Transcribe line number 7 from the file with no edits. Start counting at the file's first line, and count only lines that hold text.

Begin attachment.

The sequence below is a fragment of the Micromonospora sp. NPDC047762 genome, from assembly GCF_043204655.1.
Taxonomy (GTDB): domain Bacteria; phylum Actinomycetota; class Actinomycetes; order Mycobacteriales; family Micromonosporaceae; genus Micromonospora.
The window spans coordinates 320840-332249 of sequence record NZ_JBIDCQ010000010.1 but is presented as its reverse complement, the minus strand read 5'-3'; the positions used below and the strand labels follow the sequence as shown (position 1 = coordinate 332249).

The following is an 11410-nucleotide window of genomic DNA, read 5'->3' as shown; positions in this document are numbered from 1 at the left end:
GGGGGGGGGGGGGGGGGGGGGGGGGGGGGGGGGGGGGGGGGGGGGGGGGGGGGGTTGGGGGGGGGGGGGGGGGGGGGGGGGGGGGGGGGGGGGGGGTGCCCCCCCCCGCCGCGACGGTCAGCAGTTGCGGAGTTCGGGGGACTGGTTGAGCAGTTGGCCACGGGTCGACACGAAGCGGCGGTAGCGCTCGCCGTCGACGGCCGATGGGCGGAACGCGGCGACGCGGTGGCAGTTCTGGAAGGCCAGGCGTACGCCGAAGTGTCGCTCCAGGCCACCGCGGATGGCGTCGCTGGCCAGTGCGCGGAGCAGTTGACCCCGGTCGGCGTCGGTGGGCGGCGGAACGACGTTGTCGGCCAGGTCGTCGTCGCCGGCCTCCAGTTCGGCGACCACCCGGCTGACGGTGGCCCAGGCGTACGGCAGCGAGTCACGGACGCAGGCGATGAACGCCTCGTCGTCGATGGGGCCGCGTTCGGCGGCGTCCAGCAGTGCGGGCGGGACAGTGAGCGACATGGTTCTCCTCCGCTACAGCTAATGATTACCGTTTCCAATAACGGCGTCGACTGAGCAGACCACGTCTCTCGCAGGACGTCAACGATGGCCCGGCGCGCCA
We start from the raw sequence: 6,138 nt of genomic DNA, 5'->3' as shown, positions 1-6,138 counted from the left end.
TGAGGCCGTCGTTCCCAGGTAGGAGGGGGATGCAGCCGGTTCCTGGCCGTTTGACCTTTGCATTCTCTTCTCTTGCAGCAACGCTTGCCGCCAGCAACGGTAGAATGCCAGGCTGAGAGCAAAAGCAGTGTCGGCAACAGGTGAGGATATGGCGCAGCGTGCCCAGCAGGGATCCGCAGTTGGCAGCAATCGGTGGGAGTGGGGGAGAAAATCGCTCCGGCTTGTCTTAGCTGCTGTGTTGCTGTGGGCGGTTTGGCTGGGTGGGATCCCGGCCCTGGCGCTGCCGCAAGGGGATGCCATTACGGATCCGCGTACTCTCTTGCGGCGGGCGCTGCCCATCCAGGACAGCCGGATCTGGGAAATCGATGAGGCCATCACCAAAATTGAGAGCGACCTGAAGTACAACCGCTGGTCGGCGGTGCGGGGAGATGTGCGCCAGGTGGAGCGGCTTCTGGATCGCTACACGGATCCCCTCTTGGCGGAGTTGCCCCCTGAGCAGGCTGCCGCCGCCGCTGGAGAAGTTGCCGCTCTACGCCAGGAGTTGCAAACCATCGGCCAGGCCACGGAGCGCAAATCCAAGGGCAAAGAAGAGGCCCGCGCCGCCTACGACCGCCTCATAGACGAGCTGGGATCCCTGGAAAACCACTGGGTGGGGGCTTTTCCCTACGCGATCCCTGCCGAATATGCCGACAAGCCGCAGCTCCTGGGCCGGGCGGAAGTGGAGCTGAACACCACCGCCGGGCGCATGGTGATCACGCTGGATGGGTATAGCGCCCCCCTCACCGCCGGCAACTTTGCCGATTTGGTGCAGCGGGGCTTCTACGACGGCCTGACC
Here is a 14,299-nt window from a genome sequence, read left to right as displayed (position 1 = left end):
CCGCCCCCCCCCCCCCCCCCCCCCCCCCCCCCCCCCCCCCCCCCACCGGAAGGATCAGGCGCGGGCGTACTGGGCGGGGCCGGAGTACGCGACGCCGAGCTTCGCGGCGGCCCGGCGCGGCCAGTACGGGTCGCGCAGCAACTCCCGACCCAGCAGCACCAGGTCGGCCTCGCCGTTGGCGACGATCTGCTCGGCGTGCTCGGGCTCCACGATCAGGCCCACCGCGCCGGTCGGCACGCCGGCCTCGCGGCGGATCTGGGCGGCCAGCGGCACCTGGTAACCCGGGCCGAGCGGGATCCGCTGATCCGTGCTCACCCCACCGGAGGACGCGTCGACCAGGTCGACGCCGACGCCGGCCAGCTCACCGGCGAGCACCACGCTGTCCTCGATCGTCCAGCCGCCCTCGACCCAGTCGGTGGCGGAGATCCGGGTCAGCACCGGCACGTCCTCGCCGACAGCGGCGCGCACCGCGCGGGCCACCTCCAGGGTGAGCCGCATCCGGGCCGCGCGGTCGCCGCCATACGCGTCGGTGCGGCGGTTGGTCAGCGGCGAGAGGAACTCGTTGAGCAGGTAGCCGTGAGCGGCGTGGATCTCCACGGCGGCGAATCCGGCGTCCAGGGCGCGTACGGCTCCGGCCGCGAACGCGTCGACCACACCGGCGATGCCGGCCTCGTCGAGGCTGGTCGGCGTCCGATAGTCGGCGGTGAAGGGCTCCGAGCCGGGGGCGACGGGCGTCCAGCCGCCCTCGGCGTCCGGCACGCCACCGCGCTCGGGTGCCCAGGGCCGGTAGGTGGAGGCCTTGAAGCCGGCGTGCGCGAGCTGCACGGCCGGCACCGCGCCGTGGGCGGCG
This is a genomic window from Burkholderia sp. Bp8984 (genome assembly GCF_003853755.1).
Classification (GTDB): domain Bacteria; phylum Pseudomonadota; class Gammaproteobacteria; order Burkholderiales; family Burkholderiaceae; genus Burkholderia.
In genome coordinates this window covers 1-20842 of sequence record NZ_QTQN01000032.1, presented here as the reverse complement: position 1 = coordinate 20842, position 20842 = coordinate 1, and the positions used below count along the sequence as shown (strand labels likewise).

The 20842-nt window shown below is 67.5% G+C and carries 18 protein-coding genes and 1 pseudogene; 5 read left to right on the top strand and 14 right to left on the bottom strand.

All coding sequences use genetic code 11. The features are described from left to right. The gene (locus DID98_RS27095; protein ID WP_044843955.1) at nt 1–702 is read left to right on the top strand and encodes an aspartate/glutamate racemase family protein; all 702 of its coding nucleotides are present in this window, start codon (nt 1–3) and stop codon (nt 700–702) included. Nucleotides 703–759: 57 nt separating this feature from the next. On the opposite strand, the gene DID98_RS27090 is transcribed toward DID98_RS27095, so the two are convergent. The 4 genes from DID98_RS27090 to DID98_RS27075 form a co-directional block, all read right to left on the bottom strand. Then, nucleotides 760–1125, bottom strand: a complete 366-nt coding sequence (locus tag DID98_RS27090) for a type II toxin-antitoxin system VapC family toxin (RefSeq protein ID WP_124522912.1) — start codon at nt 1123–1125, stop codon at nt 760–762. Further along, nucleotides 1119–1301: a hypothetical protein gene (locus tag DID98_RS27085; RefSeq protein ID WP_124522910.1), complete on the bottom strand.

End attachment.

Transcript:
TGAGGCCGTCGTTCCCAGGTAGGAGGGGGATGCAGCCGGTTCCTGGCCGTTTGACCTTTGCATTCTCTTCTCTTGCAGCAACGCTTGCCGCCAGCAACGGTAGAATGCCAGGCTGAGAGCAAAAGCAGTGTCGGCAACAGGTGAGGATATGGCGCAGCGTGCCCAGCAGGGATCCGCAGTTGGCAGCAATCGGTGGGAGTGGGGGAGAAAATCGCTCCGGCTTGTCTTAGCTGCTGTGTTGCTGTGGGCGGTTTGGCTGGGTGGGATCCCGGCCCTGGCGCTGCCGCAAGGGGATGCCATTACGGATCCGCGTACTCTCTTGCGGCGGGCGCTGCCCATCCAGGACAGCCGGATCTGGGAAATCGATGAGGCCATCACCAAAATTGAGAGCGACCTGAAGTACAACCGCTGGTCGGCGGTGCGGGGAGATGTGCGCCAGGTGGAGCGGCTTCTGGATCGCTACACGGATCCCCTCTTGGCGGAGTTGCCCCCTGAGCAGGCTGCCGCCGCCGCTGGAGAAGTTGCCGCTCTACGCCAGGAGTTGCAAACCATCGGCCAGGCCACGGAGCGCAAATCCAAGGGCAAAGAAGAGGCCCGCGCCGCCTACGACCGCCTCATAGACGAGCTGGGATCCCTGGAAAACCACTGGGTGGGGGCTTTTCCCTACGCGATCCCTGCCGAATATGCCGACAAGCCGCAGCTCCTGGGCCGGGCGGAAGTGGAGCTGAACACCACCGCCGGGCGCATGGTGATCACGCTGGATGGGTATAGCGCCCCCCTCACCGCCGGCAACTTTGCCGATTTGGTGCAGCGGGGCTTCTACGACGGCCTGACC